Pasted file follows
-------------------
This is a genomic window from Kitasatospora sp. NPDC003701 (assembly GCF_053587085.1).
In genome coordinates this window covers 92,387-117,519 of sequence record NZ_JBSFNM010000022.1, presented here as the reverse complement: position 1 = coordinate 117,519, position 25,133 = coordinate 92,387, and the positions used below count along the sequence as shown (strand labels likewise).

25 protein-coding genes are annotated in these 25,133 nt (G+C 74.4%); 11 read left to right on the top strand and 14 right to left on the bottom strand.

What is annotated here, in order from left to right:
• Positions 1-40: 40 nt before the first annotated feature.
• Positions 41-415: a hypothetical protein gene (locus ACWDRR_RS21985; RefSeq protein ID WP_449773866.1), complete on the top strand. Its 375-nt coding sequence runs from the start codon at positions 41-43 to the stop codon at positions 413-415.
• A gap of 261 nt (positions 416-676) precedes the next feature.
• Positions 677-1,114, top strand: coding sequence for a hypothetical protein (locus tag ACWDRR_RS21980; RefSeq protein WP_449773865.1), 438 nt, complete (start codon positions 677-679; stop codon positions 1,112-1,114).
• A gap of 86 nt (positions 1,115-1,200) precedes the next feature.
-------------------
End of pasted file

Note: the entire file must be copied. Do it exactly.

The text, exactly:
This is a genomic window from Kitasatospora sp. NPDC003701 (assembly GCF_053587085.1).
In genome coordinates this window covers 92,387-117,519 of sequence record NZ_JBSFNM010000022.1, presented here as the reverse complement: position 1 = coordinate 117,519, position 25,133 = coordinate 92,387, and the positions used below count along the sequence as shown (strand labels likewise).

25 protein-coding genes are annotated in these 25,133 nt (G+C 74.4%); 11 read left to right on the top strand and 14 right to left on the bottom strand.

What is annotated here, in order from left to right:
• Positions 1-40: 40 nt before the first annotated feature.
• Positions 41-415: a hypothetical protein gene (locus ACWDRR_RS21985; RefSeq protein ID WP_449773866.1), complete on the top strand. Its 375-nt coding sequence runs from the start codon at positions 41-43 to the stop codon at positions 413-415.
• A gap of 261 nt (positions 416-676) precedes the next feature.
• Positions 677-1,114, top strand: coding sequence for a hypothetical protein (locus tag ACWDRR_RS21980; RefSeq protein WP_449773865.1), 438 nt, complete (start codon positions 677-679; stop codon positions 1,112-1,114).
• A gap of 86 nt (positions 1,115-1,200) precedes the next feature.